If your spouse has high income, DSS may ask your spouse to help with your nursing home bills. If DSS asks your spouse to help, your spouse should talk to a lawyer before agreeing to pay.
Yes. Your spouse, called the community spouse, can keep half of your joint assets up to a maximum of $120,900.
Your spouse can also keep
Important! This amount changes every January. Ask DSS for the most current amount. Also ask DSS to do a spousal assessment.
Yes, in some cases. You and your spouse may be able to keep extra assets if
The law says the community spouse may have at least $2,030.00 in total income each month. This amount includes
If there are financial difficulties, or if monthly housing costs are more than $609.00, your spouse may be allowed a higher amount.
Your spouse probably will not be allowed more than $3,022.00 a month.
Remember: These amounts change every year!
If your spouse’s income is less than the minimum, your spouse can get a community spouse allowance from you to fill the gap.
This allowance comes from your
If you think your spouse will need more income or assets than DSS allows, you or your spouse can ask for a fair hearing to challenge their decision. It may be good to bring a lawyer to the hearing.
Deadline: You must fill out and file a request for a fair hearing within 60 days of getting the notice from DSS that explains how much you are allowed.
|Spouse Allowance Worksheet|
|If you have a spouse in a nursing home on Medicaid,
you may use this worksheet to ESTIMATE your
monthly Community Spouse Allowance, effective 7/1/2017.
|ADD Shelter Hardship (figure out using the info below)||+||$|
|SUBTRACT monthly income||-||$|
|This is the amount you may be able to keep of
the interest from you assets or from your spouse's
|Rent or mortgage||+||$|
|Add property taxes||+||$|
|Add property insurance||+||$|
|Add condo fees||+||$|
|Add standard for utilities||+||$728|
|Total shelter costs||=||$|
|Subtract shelter allowance||-||$609*|
|This is your shelter hardship to use above||$|
|*Note: These figures are effective as of 7/2017.
(The next adjustment will be 7/2018.)
|Remember, you or your representative must ask DSS for a Fair Hearing or go to court to get a higher community spouse allowance to meet your needs.|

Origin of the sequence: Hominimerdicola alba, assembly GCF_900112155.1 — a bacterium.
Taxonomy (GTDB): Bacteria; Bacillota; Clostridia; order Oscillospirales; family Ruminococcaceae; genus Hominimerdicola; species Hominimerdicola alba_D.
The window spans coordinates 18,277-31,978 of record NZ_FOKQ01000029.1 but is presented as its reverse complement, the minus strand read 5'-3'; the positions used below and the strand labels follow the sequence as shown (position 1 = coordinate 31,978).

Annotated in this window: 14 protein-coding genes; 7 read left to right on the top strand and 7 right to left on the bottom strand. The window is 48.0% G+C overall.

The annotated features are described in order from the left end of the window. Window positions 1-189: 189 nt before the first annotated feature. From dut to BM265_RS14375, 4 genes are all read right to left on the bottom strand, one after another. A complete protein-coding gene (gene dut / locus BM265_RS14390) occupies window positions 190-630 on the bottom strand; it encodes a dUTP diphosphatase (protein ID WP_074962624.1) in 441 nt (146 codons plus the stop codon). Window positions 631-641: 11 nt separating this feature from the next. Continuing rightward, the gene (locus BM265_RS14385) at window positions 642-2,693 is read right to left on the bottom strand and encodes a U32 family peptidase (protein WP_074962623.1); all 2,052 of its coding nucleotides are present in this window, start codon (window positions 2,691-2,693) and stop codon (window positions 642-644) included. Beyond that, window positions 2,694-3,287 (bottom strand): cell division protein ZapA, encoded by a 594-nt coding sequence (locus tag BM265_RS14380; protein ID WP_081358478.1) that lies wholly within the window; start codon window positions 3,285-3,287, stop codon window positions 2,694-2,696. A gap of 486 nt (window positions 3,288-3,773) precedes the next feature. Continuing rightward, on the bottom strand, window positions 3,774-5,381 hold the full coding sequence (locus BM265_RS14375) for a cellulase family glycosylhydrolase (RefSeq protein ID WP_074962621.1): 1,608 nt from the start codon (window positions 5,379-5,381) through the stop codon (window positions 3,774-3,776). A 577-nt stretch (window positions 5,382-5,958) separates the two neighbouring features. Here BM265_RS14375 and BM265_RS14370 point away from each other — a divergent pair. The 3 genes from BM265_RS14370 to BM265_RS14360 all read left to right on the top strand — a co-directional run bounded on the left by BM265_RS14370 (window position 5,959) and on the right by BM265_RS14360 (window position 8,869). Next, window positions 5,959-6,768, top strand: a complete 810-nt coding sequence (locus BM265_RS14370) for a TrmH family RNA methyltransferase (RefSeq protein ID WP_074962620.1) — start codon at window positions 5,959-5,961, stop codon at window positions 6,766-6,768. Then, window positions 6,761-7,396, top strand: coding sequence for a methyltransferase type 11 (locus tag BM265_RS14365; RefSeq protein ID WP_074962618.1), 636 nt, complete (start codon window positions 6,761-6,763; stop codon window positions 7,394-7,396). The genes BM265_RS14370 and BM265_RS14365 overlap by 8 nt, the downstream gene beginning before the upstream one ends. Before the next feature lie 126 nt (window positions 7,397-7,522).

Yes. It’s a good idea to have someone help you fill out the application. Medicaid rules are confusing.
Ask someone who knows Medicaid law, such as
Important! If someone helps you fill out your application, that person must also sign your application.
Apply as soon as you can. Fill out the application and give it to the DSS worker. DSS will also ask you for other papers. If you are eligible, your coverage can go back three months from the day you apply.
DSS will ask you for copies of your
Important: Make copies of everything you give DSS. Keep them in a safe place. You may need them later.
Yes, as long as you’ve lived in the nursing home for at least 30 days before you apply.
If DSS says you do not qualify for Medicaid, you have the right to ask for a fair hearing. At the hearing, a fair hearing officer can look at your application to see if DSS made any mistakes. You can also explain any mistakes you think DSS made.
Fill out the appeal form that is included with the denial letter. Send it to:
Department of Social Services
Office of Legal Counsel, Regulations and Administrative Hearings
55 Farmington Avenue
Hartford, CT 06105
Deadline: You must send your request for an appeal within 60 days of the denial.
Yes. A lawyer from Legal Services can look at your case and may be able to speak for you at the hearing.
Call Statewide Legal Services:
860-344-0380 (Central CT & Middletown)
800-453-3320 (all other areas)